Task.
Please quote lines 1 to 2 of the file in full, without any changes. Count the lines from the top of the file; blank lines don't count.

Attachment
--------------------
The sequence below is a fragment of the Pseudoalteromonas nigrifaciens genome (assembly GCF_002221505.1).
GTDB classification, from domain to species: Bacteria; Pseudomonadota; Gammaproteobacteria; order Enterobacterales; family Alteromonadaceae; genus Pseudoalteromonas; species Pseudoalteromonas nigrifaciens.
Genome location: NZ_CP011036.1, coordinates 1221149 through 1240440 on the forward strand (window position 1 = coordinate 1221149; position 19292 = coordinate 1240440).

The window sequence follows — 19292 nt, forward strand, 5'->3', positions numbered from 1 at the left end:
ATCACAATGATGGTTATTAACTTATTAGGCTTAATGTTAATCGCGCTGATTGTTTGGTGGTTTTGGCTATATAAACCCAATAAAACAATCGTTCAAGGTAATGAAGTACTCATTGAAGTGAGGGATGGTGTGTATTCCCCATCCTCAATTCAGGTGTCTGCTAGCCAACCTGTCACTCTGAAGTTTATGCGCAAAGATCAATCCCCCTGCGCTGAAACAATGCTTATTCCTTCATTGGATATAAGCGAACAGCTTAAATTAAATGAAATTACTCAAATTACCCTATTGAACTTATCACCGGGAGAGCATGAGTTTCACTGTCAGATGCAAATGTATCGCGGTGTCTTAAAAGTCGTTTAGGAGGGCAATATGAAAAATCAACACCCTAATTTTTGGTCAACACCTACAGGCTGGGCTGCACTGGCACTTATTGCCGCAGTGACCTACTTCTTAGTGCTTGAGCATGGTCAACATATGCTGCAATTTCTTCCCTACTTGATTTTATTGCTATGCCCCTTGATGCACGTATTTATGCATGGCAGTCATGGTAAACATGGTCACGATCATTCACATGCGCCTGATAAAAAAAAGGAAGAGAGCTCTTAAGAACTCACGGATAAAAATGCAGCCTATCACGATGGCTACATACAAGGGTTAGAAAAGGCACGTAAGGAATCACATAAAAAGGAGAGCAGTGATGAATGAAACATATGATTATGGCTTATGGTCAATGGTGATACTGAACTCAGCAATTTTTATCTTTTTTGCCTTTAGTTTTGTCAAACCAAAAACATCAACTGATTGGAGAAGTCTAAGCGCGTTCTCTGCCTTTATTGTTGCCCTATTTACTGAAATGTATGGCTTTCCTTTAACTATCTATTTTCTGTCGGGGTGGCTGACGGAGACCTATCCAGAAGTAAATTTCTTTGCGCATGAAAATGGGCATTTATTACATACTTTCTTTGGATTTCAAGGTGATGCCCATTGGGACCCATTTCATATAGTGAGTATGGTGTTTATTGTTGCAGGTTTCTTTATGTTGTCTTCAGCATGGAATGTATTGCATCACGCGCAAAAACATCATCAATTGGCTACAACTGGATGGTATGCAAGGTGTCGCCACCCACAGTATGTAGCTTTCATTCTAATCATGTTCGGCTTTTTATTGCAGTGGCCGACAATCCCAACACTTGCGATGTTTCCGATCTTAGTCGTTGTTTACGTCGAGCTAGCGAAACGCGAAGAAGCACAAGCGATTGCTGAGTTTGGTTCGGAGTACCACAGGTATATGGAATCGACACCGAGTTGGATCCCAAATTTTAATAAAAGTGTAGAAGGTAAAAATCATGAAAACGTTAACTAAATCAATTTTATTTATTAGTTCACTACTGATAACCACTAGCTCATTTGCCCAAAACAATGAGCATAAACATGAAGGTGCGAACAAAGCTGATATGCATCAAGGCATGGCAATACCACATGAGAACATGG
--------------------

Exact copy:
The sequence below is a fragment of the Pseudoalteromonas nigrifaciens genome (assembly GCF_002221505.1).
GTDB classification, from domain to species: Bacteria; Pseudomonadota; Gammaproteobacteria; order Enterobacterales; family Alteromonadaceae; genus Pseudoalteromonas; species Pseudoalteromonas nigrifaciens.